00:10:04.940 --> 00:10:09.820
And N equals x e
to the x plus y.
00:10:09.820 --> 00:10:11.270
So what do I get here?
00:10:11.270 --> 00:10:13.370
I see x e to the x
plus y has to equal
00:10:13.370 --> 00:10:17.050
x e to the x plus y
plus g prime of y.
00:10:17.050 --> 00:10:21.300
Which means g prime
of y is equal to 0.
00:10:21.300 --> 00:10:24.408
Which means when I take an
antiderivative of that I just
00:10:24.408 --> 00:10:25.033
get a constant.
00:10:27.620 --> 00:10:29.590
That means g of
y was a constant.
00:10:29.590 --> 00:10:34.630
So that implies that this
boxed expression right here
00:10:34.630 --> 00:10:41.350
is f of x, y if g of
y is just a constant.
00:10:41.350 --> 00:10:43.640
So let me go through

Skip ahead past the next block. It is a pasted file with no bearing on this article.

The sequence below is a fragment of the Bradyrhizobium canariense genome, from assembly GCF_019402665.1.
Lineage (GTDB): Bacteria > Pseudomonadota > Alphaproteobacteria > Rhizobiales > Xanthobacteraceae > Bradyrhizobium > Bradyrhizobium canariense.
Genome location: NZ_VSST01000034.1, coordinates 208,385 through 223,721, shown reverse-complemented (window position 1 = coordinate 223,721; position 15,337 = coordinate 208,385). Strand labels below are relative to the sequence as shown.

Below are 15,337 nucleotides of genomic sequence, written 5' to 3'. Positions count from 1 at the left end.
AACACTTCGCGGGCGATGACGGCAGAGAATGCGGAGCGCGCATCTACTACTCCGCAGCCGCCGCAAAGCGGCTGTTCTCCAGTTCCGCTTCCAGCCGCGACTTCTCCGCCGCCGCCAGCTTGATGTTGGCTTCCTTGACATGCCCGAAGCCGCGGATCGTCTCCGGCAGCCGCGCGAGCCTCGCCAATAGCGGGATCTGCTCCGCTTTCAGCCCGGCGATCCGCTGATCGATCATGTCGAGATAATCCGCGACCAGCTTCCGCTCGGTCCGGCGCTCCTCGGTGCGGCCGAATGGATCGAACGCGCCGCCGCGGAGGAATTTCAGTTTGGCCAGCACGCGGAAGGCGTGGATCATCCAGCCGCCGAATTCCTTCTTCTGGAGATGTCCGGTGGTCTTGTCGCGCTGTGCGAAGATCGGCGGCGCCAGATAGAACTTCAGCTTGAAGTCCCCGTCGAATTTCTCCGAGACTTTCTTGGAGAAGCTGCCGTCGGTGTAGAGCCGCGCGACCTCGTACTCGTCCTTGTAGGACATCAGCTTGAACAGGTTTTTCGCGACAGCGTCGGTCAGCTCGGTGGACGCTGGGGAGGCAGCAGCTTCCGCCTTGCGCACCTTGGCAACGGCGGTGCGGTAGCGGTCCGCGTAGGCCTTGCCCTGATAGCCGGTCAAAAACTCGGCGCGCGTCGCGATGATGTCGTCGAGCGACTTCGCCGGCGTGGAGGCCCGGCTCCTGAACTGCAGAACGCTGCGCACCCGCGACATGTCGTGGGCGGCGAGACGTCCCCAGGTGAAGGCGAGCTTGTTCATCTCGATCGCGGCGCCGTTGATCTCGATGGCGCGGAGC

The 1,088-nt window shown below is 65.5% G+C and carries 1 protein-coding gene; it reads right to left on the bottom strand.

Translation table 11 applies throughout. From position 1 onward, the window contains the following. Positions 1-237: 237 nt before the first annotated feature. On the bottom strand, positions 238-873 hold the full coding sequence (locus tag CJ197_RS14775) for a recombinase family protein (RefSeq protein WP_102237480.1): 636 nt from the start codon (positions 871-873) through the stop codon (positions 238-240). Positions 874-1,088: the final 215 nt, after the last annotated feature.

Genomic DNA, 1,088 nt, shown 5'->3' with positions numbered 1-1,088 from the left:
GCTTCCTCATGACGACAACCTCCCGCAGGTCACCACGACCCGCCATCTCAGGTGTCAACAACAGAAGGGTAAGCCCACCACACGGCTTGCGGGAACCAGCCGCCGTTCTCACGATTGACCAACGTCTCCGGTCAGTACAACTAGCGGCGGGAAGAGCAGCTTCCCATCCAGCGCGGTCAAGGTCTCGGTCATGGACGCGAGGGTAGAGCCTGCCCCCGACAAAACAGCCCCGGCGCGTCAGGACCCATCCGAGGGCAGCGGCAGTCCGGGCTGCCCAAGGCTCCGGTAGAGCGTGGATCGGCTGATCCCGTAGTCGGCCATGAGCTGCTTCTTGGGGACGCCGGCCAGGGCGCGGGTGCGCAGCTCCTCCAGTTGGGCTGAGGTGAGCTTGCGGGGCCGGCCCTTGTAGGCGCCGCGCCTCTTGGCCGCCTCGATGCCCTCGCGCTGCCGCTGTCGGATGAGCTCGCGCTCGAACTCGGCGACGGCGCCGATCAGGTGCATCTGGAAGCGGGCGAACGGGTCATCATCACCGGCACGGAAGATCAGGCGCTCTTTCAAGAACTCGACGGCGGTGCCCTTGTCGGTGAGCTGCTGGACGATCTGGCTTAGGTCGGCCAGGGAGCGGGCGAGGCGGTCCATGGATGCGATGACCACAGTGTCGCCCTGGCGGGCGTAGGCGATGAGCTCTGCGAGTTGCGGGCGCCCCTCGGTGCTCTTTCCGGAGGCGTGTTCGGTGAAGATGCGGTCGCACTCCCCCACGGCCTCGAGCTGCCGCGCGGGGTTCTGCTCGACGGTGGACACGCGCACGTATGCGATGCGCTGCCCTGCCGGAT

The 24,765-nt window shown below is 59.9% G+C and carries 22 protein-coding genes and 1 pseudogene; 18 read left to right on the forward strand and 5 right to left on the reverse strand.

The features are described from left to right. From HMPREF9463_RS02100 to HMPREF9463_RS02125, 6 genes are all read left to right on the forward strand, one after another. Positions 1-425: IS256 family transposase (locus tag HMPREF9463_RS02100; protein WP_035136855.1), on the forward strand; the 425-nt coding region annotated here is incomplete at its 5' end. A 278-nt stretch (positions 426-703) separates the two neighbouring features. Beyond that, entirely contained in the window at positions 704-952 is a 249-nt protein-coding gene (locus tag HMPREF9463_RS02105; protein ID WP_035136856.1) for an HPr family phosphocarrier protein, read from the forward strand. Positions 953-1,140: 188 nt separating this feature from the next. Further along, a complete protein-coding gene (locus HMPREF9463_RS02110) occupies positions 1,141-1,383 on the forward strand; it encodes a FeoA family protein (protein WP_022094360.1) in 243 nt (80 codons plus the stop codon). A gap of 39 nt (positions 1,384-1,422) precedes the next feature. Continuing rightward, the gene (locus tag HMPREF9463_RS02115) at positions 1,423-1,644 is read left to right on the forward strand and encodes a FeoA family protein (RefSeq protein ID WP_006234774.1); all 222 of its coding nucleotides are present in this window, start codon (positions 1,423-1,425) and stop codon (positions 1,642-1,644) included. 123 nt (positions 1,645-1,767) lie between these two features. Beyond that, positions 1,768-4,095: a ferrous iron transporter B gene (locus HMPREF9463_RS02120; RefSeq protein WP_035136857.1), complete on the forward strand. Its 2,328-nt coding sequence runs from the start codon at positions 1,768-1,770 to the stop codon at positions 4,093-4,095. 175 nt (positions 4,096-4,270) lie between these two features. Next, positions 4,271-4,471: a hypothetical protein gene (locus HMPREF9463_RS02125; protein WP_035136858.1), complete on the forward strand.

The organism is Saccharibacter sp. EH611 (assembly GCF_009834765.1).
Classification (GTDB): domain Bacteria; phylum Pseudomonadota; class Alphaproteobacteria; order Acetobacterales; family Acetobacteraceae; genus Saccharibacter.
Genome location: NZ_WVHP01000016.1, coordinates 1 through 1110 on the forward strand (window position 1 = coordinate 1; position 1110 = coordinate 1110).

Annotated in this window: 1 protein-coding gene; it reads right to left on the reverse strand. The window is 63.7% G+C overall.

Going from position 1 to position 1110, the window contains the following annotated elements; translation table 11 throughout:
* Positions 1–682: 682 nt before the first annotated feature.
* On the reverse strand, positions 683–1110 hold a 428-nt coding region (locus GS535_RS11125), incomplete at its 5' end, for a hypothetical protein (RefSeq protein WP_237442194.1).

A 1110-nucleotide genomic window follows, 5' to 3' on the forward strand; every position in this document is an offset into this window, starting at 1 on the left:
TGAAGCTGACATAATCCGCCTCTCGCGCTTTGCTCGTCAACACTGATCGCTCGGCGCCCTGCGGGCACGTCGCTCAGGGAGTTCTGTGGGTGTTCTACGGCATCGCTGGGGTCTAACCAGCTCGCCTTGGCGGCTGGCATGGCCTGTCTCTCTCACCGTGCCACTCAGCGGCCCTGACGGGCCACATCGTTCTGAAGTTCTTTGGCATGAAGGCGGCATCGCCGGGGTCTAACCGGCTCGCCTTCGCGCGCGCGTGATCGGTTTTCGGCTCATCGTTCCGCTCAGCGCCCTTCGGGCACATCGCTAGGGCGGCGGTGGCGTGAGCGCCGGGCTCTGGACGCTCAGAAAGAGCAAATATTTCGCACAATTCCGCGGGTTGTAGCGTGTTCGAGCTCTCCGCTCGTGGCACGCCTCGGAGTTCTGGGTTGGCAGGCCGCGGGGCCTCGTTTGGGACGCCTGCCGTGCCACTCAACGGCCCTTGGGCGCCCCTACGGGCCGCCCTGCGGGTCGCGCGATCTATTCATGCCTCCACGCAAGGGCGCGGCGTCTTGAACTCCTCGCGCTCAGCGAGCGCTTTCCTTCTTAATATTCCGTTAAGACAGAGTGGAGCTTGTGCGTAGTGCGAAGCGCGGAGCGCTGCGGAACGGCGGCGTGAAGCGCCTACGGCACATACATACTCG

that logic one more time.
00:10:43.640 --> 00:10:45.190
I had f sub x.
00:10:45.190 --> 00:10:47.450
I took an
antiderivative to get f
00:10:47.450 --> 00:10:50.960
but it involved a constant in
x that was a function of y.
00:10:50.960 --> 00:10:54.650
I take a derivative
of that in y.
00:10:54.650 --> 00:10:57.890
I compare that to what I
know the derivative is in y.
00:10:57.890 --> 00:10:59.770
That gives me that this is 0.
00:10:59.770 --> 00:11:03.090
So its antiderivative, which
is g of y, is just a constant.
00:11:03.090 --> 00:11:09.670
And so altogether this implies
that f of x, y is equal to x e
00:11:09.670 --> 00:11:12.970
to the x plus y plus a constant.
00:11:12.970 --> 00:11:15.060
Which is exactly
what I got before.
00:11:15.060 --> 00:11:18.410
Fortunately, I got two
answers that are the same.
00:11:18.410 --> 00:11:19.700
So that's it.
00:11:19.700 --> 00:11:21.550
I'll stop there.